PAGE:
What happened the last time we saw big drops to funding for our immunization programs? When Ronald Reagan was President, federal support for vaccine programs reached a low point, as rates of children living in poverty and without health insurance increased.

It took the immunization action plan of President George HW Bush in 1991 to stop the measles outbreaks that resulted.

Are we headed in that direction? Will it be even worse now, considering that you will be adding that to kids that are already skipping or delaying some vaccines because their parents have been scared by anti-vaccine propaganda?

Current Status of CHIP

CHIP still needs to be reauthorized and fully funded.

Tragically, even with the temporary ‘fix,’ many states are still planning for the worst.

That’s probably a good idea, as the CHIP ‘fix’ only provided about 1/2 of the money that they needed to keep the program going, even temporarily.

“I do not think this is anywhere close to enough money,” Bruce Lesley, the president of First Focus, a child advocacy group, recently told the New York Times.

Others say it is too little too late.

“By failing to extend long-term funding for the Children’s Health Insurance Program (CHIP), Congress falls far short of the reassurance and relief families deserve. Instead, they will enter into a new year with no assurance that CHIP will continue to be there for them in the months ahead. What should be a time of comfort, celebration and reflection will instead be one of anxiety, fear and stress.

Congress also failed to fund the Maternal Infant, and Early Childhood Home Visiting Program (MIECHV), which serves at-risk pregnant women and parents with young children, and several other vital public health and safety net programs. The communities these programs serve already face uncertainty when it comes to their health care, which is now exacerbated by Congress’ failure to extend the programs long-term.”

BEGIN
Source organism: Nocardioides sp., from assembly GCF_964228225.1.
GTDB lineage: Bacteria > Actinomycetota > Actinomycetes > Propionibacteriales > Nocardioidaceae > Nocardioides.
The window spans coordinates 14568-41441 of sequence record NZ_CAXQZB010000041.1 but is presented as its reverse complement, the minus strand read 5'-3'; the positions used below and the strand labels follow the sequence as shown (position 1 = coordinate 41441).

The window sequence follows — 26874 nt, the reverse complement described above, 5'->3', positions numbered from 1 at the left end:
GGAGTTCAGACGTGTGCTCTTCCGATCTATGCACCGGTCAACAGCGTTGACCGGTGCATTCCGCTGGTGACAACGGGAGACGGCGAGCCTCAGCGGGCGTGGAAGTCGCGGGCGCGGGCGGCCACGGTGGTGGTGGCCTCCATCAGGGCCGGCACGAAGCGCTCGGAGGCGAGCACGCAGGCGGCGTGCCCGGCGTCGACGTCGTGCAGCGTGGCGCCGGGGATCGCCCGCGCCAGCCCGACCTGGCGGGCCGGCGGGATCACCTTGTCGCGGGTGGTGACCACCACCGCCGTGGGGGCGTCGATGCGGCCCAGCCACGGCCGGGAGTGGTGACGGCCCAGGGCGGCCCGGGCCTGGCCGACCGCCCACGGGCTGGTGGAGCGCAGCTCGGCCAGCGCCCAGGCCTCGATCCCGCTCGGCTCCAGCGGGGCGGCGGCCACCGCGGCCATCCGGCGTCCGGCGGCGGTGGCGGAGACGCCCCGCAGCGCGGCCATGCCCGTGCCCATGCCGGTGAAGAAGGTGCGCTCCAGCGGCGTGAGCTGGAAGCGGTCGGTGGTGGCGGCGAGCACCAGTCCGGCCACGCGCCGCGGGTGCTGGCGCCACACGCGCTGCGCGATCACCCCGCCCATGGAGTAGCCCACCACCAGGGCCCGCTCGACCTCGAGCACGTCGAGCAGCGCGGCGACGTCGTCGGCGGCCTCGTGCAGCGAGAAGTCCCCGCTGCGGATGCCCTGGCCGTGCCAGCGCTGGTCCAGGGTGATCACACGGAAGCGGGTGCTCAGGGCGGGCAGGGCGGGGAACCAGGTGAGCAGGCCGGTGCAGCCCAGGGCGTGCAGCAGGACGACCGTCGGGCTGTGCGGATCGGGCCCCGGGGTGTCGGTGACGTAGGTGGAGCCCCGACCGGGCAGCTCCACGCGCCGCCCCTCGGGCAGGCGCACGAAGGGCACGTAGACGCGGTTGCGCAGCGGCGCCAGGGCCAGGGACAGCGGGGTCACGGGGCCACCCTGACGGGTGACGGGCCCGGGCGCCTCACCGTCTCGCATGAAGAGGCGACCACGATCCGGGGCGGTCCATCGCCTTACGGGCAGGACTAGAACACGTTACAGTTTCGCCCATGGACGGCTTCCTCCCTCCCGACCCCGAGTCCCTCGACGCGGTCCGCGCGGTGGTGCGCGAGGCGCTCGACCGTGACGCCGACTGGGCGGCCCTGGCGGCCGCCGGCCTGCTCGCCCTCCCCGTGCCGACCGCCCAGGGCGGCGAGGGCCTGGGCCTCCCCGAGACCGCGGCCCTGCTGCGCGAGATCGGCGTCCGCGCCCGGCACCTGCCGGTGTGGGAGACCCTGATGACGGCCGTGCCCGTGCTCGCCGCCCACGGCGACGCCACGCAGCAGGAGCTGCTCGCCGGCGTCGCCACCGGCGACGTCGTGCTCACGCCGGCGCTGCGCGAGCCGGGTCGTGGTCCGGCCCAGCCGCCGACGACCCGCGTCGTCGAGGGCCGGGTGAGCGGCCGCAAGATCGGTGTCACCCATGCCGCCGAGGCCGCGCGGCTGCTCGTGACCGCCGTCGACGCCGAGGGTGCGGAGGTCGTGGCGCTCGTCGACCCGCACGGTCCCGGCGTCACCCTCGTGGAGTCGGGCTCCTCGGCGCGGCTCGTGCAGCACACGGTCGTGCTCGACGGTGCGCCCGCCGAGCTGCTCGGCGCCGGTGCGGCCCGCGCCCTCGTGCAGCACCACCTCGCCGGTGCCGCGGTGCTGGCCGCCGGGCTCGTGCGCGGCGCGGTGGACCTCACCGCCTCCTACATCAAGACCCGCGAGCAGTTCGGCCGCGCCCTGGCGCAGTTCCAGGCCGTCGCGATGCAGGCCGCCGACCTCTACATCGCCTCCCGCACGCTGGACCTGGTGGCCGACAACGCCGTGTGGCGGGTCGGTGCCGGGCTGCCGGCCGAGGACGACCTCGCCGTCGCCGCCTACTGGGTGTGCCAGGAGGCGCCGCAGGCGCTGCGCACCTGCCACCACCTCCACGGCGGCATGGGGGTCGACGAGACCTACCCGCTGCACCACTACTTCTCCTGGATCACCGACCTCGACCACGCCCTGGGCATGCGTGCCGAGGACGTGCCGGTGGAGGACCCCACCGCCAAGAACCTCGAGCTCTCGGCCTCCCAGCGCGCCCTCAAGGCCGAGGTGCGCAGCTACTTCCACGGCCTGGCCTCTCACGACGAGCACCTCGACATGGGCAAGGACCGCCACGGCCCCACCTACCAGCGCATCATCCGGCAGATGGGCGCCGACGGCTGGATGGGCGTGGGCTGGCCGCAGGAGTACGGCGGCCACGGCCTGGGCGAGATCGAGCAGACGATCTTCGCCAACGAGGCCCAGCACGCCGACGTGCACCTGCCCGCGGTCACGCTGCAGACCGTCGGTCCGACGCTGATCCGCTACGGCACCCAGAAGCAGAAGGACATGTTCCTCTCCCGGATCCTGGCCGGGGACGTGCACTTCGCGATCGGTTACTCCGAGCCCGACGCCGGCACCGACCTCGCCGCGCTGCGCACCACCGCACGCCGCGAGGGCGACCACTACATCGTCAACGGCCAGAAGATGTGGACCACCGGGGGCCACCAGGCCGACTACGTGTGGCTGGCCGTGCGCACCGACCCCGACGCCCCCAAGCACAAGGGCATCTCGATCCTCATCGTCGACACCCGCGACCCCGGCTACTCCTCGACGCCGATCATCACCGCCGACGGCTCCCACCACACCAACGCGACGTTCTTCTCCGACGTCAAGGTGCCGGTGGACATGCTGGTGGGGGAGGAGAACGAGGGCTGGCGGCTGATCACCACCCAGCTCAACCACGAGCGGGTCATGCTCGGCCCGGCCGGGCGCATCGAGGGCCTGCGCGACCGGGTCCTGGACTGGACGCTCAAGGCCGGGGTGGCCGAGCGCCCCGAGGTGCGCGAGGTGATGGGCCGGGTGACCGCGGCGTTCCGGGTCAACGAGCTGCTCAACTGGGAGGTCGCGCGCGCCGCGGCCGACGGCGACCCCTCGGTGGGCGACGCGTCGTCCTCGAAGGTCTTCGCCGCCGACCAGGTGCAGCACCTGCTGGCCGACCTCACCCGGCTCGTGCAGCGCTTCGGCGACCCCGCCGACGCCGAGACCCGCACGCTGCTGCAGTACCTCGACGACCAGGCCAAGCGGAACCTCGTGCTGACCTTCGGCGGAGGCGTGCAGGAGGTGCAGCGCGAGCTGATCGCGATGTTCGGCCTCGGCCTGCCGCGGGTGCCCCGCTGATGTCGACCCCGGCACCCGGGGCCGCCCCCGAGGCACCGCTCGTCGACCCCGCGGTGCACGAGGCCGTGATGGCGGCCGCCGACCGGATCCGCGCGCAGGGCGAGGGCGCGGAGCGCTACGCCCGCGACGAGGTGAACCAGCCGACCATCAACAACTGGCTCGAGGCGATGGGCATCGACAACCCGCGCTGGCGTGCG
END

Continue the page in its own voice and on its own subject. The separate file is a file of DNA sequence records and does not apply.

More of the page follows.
Fernando Stein, MD, FAAP, President, American Academy of Pediatrics

What is going to happen to CHIP, the 9 million children on CHIP, and their families?

“Congress’ failure to extend CHIP funding long-term has resulted in a manufactured emergency that has real consequences for children, families and pregnant women. It doesn’t have to be this way. There is bipartisan policy ready to be passed right now to extend CHIP funding for five years. Both chambers of Congress support it; the only thing preventing it from passing is political will. Congress must take the opportunity to pass a five-year CHIP funding extension on a bill this week to fund the federal government.

Right now, the greatest threat to children’s health care coverage is congressional inaction.”

Statement of Leading Children’s Health, Medical and Advocacy Organizations: Short-Term CHIP Funding Falls Short for Children

Take action and tell Congress to #ExtendCHIP and to #PutKidsFirst. We want a five-year extension of CHIP without harmful offsets, especially any that could lead to fewer kids getting vaccinated and protected against vaccine-preventable diseases.

What to Know About the CHIP “Fix” From Congress

By taking money from other important programs, including many that involve helping kids get vaccines, the long overdue short-term “fix” for CHIP by Congress likely created new problems and it still has many parents worried that their kids could lose their health insurance early next year.

More About the CHIP “Fix” From Congress